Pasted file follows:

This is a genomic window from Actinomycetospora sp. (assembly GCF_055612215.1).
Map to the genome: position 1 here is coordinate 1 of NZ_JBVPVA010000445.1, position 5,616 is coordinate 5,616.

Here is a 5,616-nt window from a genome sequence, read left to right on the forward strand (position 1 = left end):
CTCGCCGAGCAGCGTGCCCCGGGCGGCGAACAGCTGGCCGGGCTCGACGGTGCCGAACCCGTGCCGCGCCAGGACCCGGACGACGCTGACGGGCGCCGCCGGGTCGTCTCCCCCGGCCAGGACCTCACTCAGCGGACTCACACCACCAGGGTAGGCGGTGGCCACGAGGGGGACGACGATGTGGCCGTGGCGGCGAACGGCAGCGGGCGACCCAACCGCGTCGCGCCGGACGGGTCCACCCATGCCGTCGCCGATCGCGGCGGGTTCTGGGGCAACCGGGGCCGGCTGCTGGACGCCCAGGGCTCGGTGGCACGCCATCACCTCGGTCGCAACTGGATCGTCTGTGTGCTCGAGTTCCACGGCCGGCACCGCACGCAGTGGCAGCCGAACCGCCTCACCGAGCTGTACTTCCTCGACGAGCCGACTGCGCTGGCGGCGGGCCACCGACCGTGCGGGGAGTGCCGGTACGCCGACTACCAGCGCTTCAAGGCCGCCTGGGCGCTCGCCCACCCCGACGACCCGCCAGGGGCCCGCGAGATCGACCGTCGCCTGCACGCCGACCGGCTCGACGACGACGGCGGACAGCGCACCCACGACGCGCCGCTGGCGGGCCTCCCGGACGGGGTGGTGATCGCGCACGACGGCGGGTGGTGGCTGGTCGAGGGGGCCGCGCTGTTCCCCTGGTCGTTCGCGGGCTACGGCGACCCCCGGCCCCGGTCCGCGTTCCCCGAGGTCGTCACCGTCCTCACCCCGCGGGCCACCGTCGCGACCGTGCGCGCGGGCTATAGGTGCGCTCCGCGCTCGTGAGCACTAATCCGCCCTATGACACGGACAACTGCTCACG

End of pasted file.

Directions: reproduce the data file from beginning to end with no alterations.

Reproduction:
This is a genomic window from Actinomycetospora sp. (assembly GCF_055612215.1).
Map to the genome: position 1 here is coordinate 1 of NZ_JBVPVA010000445.1, position 5,616 is coordinate 5,616.

Here is a 5,616-nt window from a genome sequence, read left to right on the forward strand (position 1 = left end):
CTCGCCGAGCAGCGTGCCCCGGGCGGCGAACAGCTGGCCGGGCTCGACGGTGCCGAACCCGTGCCGCGCCAGGACCCGGACGACGCTGACGGGCGCCGCCGGGTCGTCTCCCCCGGCCAGGACCTCACTCAGCGGACTCACACCACCAGGGTAGGCGGTGGCCACGAGGGGGACGACGATGTGGCCGTGGCGGCGAACGGCAGCGGGCGACCCAACCGCGTCGCGCCGGACGGGTCCACCCATGCCGTCGCCGATCGCGGCGGGTTCTGGGGCAACCGGGGCCGGCTGCTGGACGCCCAGGGCTCGGTGGCACGCCATCACCTCGGTCGCAACTGGATCGTCTGTGTGCTCGAGTTCCACGGCCGGCACCGCACGCAGTGGCAGCCGAACCGCCTCACCGAGCTGTACTTCCTCGACGAGCCGACTGCGCTGGCGGCGGGCCACCGACCGTGCGGGGAGTGCCGGTACGCCGACTACCAGCGCTTCAAGGCCGCCTGGGCGCTCGCCCACCCCGACGACCCGCCAGGGGCCCGCGAGATCGACCGTCGCCTGCACGCCGACCGGCTCGACGACGACGGCGGACAGCGCACCCACGACGCGCCGCTGGCGGGCCTCCCGGACGGGGTGGTGATCGCGCACGACGGCGGGTGGTGGCTGGTCGAGGGGGCCGCGCTGTTCCCCTGGTCGTTCGCGGGCTACGGCGACCCCCGGCCCCGGTCCGCGTTCCCCGAGGTCGTCACCGTCCTCACCCCGCGGGCCACCGTCGCGACCGTGCGCGCGGGCTATAGGTGCGCTCCGCGCTCGTGAGCACTAATCCGCCCTATGACACGGACAACTGCTCACG